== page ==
The last airframe components were put together and considerable ballast stored in the nose to prevent tail sitting.
I primed the model with Tamiya fine (white) primer directly from the rattle can, made the needed adjustments and painting could begin.
While checking pictures of P-38s operating in Italy I noticed these worn machines, all veterans from the campaign in North Africa, had large areas of exposed airframe aluminum between cockpit and engine pods. The effect did not looked as chipping but more like a washout of the paint coating; this was likely to be due to blistering North African and Italian sun in conjunction with dust blown by the props. Therefore I coated selected areas of the model with Alclad aluminum so to be able to rub through the olive drab and uncover the metal underneath exactly as on the real airframe.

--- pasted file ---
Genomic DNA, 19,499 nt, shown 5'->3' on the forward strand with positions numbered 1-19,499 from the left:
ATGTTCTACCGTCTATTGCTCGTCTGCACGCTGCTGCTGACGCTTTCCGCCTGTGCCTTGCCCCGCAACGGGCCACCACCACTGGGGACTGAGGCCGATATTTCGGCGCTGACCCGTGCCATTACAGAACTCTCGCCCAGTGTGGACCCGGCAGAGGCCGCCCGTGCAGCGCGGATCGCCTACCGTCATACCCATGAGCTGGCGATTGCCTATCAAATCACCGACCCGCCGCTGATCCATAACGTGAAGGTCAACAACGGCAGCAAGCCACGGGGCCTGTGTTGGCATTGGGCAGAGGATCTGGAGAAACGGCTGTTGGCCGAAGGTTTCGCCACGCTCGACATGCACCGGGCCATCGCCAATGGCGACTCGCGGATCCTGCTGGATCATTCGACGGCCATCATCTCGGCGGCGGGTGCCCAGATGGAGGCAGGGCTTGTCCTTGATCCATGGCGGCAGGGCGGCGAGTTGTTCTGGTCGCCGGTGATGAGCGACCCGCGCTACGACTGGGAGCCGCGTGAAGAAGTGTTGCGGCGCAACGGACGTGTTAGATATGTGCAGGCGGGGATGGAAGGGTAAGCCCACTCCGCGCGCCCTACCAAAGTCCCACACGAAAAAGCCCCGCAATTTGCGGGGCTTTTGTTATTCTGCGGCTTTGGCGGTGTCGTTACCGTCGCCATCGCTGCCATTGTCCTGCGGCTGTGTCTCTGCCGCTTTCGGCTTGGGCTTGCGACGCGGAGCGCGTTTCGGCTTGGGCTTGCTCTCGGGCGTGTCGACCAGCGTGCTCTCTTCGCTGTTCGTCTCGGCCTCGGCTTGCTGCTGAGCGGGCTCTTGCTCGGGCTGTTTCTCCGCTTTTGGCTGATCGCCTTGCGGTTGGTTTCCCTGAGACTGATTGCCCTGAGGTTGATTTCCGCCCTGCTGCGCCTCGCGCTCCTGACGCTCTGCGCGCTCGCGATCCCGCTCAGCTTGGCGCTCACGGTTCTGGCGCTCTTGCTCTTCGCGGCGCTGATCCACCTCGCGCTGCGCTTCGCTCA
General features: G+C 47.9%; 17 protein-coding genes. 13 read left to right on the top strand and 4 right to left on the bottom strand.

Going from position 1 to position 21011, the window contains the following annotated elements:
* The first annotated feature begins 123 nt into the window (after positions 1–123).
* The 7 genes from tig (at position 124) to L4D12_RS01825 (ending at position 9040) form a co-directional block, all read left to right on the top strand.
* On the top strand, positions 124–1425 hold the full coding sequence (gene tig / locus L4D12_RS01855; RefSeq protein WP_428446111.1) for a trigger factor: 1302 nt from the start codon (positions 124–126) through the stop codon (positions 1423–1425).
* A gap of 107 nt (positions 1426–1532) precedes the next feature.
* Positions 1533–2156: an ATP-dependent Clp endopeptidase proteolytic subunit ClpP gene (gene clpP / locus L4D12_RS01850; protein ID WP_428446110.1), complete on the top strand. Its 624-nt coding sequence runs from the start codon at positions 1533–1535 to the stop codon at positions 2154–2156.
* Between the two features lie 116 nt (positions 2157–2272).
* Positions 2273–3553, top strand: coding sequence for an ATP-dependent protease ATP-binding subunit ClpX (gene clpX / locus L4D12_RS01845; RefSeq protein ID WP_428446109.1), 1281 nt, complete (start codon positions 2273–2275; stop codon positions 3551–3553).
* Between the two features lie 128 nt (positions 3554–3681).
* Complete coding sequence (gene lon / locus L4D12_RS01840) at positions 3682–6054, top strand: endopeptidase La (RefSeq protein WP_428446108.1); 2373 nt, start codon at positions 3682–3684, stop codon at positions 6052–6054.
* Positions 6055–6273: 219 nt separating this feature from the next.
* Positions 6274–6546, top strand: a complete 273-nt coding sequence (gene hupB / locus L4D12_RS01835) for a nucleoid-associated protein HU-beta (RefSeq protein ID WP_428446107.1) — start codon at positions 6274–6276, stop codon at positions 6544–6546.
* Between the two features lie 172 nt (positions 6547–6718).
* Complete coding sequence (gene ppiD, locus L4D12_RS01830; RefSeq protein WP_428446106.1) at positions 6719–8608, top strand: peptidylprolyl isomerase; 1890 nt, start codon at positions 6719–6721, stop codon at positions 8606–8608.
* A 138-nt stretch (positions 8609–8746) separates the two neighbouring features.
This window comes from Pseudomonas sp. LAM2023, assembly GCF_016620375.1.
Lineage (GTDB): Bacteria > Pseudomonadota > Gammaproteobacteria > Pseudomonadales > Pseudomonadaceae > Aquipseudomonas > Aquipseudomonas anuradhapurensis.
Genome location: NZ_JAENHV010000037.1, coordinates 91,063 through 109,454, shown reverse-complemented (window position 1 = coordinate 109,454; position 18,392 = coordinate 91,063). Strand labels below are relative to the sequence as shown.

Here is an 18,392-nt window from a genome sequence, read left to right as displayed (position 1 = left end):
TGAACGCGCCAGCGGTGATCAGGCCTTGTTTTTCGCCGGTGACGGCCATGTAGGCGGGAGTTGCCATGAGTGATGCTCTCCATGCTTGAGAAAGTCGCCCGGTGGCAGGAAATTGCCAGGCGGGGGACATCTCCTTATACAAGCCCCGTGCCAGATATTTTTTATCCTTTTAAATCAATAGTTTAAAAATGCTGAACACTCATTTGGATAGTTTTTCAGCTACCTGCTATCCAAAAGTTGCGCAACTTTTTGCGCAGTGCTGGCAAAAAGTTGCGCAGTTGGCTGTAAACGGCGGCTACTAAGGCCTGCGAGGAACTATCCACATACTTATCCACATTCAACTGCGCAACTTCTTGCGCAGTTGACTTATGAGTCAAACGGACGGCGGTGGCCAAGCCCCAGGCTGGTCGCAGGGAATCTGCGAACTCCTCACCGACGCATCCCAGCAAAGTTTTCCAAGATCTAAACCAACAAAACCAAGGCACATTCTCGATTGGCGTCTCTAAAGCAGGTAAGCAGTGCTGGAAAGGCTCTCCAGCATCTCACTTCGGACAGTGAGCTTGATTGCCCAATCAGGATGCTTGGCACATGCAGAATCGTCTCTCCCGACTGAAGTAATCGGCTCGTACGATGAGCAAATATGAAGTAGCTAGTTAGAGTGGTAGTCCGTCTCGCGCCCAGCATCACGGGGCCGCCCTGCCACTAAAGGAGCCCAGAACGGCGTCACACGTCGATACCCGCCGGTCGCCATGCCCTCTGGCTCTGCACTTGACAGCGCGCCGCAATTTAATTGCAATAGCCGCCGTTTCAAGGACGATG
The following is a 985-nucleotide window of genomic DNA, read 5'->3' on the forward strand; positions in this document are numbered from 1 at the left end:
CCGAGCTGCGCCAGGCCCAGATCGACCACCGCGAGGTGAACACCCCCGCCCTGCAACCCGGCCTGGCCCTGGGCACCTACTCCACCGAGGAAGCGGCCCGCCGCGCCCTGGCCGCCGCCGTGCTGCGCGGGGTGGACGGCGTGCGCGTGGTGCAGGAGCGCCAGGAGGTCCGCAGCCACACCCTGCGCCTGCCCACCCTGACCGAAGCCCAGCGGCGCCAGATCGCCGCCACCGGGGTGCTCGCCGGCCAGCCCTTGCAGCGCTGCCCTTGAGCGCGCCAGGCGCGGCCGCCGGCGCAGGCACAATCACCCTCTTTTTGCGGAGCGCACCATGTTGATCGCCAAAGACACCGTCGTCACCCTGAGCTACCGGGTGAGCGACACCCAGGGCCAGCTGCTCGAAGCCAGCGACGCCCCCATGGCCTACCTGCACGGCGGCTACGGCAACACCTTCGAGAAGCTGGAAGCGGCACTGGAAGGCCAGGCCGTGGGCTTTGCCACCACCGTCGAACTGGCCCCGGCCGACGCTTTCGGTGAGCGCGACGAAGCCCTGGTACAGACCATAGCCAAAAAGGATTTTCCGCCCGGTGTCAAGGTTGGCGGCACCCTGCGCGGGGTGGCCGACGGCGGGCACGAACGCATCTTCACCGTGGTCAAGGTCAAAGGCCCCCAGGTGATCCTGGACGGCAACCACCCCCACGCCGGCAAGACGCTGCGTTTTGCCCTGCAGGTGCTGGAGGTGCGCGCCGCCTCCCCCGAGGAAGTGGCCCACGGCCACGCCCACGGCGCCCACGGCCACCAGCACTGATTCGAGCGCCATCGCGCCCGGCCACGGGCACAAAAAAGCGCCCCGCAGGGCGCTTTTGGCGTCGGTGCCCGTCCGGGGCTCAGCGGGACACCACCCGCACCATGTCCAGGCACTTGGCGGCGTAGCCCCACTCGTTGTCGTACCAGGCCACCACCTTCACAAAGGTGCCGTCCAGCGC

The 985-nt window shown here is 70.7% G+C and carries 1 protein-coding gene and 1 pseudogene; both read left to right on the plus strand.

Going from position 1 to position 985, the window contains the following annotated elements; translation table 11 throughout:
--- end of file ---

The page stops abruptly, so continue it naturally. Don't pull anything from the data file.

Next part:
I started painting from the underside with an overall coat of neutral grey, then masked selected panels and painted them with different shades of the base color; after that a further variation was applied on the outer wing panels to suggest an idea of stressed metal in this area. In this process paint to thinner ratio was kept between 1 to 5 to 1 to 9; paints of choice were acrylics from Gunze and Tamiya range. Separation line between the neutral grey and the olive drab was defined with rolls of Patafix, an adhesive paste. The olive drab received the same panel treatment described for the neutral grey; when finished I re-contoured the separation line between the upper and lower colors with airbrush freehand to achieve a softer demarcation line. Again the paint was highly thinned in order to just leave a subtle shadow at each pass with the final effect being the result of a few transparent and overlapped layers. National and service markings were next and they were all painted with aid of masks made from Tamiya tape; despite a few mishaps it was unexpectedly easy and rewarding. Since no decals exists for this plane I brush painted all the specific markings, only the small writing “Nasa Serbska Sloboda” was made by scraping the paint to reveal the white primer underneath. I decided to place the “Bar Fly” name only on the left side since no pictures of the right side seem to exist; I found few images of 94th FS P-38s with names on the tails but photos were taken only of the left side so it could have been common practice to paint names only on the left tail boom. Finally from the very few existing pictures of the plane I was modeling I noticed that the serial number on the left tail was brush painted on the fixed portion of the vertical fin with no traces of it on the rudder. There is no picture of the other side but I also noticed that the visible inner portion of the right rudder had a different camouflage pattern than the one on the left. I then assumed that at some point in time the left rudder was replaced and the maintenance crew painted over the partial serial left on the vertical tail plane and replaced with a full brush painted serial number before the spare rudder was assembled. I also guessed that the original serial number had to be retained on the right tail and I replicated it with a stencil mask made from strips of Tamiya tape.